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What Does a Tax Attorney Do?
There are very few areas of law that are more complicated than the US Tax Code. The code literally carries thousands of provisions, exceptions, and loopholes that are very difficult for a non-expert to understand.
There is also the issue of running afoul of the code. Making an error in a tax filing could lead to many problems including possible fines and jail time. That is why business owner and individuals turn to a tax attorney when facing complicated tax filing issues.
The most common issues with taxes, or the most heard of issues with taxes usually come from inaccurate tax filings that can be caused by a completely honest mistake or plain deceptive tax filings that can result in a deluge of problems. These two issues usually lead to what is famously known as an audit. A formal IRS audit is a review of financial information and accounts of an individual filer, whether they be a corporation or a person, to evaluate the filings for compliance with the IRS code.
Audits are not as common as you would believe, they happen to a very small portion of filers that are chosen for audit based on a multitude of different reasons. Individual filers may be audited based on an IRS scoring system called DIF or “discriminate information function.” The DIF basically evaluates a filing based on demographically similar peers (based on things like profession and likely income) to determine whether the filing is in-line with the similar cases. If you have a filing that is totally out of its comparable range, and you just might be in line for an audit. Additionally, the IRS may audit filers they suspect of fraud or filers that are members of groups that are regulated more heavily and therefore subject to higher tax scrutiny (large corporations) or groups that commonly have income verification and reporting issues (the self-employed, small businesses and people making over $100,000 per year).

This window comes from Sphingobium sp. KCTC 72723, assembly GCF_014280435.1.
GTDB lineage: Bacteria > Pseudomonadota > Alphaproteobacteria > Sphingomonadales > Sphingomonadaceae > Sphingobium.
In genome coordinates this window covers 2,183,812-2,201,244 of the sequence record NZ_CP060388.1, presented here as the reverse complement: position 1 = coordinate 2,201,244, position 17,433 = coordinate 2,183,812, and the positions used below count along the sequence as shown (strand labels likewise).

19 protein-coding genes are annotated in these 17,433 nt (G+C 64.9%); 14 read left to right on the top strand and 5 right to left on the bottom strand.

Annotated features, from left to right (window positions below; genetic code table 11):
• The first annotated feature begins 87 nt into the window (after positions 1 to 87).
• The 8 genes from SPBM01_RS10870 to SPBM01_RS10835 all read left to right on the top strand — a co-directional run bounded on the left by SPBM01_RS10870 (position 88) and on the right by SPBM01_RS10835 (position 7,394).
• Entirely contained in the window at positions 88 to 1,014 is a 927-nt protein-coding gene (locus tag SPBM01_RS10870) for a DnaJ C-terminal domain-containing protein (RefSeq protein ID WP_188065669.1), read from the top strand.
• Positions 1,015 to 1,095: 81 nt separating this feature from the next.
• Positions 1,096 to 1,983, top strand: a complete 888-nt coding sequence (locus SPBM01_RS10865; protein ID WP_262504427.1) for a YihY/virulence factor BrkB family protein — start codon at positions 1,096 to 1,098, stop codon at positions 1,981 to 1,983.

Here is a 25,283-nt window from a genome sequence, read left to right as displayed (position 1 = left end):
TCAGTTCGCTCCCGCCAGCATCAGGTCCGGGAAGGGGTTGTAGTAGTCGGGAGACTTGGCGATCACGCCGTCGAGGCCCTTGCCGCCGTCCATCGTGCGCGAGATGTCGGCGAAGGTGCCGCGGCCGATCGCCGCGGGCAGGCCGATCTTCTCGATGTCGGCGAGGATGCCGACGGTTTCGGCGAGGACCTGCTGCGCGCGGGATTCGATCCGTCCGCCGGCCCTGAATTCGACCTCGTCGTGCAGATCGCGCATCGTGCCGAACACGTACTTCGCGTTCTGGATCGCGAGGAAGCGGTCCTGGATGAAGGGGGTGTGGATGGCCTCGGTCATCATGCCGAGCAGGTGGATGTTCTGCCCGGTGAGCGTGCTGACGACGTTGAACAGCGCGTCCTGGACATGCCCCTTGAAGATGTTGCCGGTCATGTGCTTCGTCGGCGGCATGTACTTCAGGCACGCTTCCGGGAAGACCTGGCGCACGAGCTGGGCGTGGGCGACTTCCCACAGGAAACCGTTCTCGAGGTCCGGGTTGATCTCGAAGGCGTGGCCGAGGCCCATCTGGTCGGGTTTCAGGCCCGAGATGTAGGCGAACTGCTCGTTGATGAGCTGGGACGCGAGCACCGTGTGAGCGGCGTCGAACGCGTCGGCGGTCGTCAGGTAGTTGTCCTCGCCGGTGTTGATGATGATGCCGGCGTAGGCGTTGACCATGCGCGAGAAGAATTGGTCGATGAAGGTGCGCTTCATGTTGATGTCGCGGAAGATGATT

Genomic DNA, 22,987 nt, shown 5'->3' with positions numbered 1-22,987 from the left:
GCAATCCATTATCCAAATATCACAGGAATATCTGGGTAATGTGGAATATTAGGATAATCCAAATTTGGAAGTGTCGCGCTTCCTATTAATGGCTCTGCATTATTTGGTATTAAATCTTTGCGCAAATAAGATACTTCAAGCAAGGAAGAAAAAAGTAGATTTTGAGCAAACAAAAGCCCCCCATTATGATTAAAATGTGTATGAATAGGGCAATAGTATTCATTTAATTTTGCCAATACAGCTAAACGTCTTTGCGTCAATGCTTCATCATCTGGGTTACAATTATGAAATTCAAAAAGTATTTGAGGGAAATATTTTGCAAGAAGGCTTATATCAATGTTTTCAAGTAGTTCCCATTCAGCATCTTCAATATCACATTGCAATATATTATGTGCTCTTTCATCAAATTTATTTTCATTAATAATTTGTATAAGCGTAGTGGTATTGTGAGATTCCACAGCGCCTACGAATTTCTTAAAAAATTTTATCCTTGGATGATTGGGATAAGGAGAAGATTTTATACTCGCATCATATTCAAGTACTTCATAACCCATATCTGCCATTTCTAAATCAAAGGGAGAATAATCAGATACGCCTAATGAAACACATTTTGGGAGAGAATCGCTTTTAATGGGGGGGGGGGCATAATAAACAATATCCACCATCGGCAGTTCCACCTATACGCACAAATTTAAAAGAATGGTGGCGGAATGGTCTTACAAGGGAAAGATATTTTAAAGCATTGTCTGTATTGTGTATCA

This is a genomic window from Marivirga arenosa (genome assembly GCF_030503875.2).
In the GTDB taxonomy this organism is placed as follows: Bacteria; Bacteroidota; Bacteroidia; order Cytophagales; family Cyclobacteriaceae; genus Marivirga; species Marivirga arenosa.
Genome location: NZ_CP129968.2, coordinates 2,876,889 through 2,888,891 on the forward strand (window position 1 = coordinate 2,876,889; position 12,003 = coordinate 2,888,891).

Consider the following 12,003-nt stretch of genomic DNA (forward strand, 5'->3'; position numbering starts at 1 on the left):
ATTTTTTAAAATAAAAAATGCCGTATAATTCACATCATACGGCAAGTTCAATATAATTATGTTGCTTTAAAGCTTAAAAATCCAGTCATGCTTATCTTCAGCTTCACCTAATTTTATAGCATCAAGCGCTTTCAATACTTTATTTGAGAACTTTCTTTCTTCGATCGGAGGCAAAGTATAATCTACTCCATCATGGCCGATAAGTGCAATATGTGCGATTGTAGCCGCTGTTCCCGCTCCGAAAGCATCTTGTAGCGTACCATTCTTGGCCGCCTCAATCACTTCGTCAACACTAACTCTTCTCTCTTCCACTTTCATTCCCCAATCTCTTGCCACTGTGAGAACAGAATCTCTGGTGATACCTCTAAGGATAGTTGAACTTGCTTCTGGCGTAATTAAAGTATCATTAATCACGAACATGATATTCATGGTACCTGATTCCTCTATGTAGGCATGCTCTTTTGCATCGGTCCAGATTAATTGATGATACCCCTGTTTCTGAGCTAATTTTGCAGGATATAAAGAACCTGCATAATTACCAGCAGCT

A tax attorney can help you navigate the audit process and give you valuable advice that may save you time and money in the process. It's important that you do not ignore these tax issues. People sometimes ignore tax notices. Ignoring a notice from the IRS is a big mistake and using the excuse that you never received the notice (unless you actually did not receive the notice) will not help.
When would l need a tax attorney?
An audit can be nerve-wracking. An audit can also be surprisingly simple and painless. It's good to go in understanding what the process entails. An attorney can provide a person being audited with the information vital for a smooth audit.
There are several types of audits, some only require a simple correspondence answering for any issues that may be the cause of an IRS audit notice, others may require an in-person interview with an IRS agent. You will want to consult with an attorney before any audit and should probably have representation with you during any IRS interview.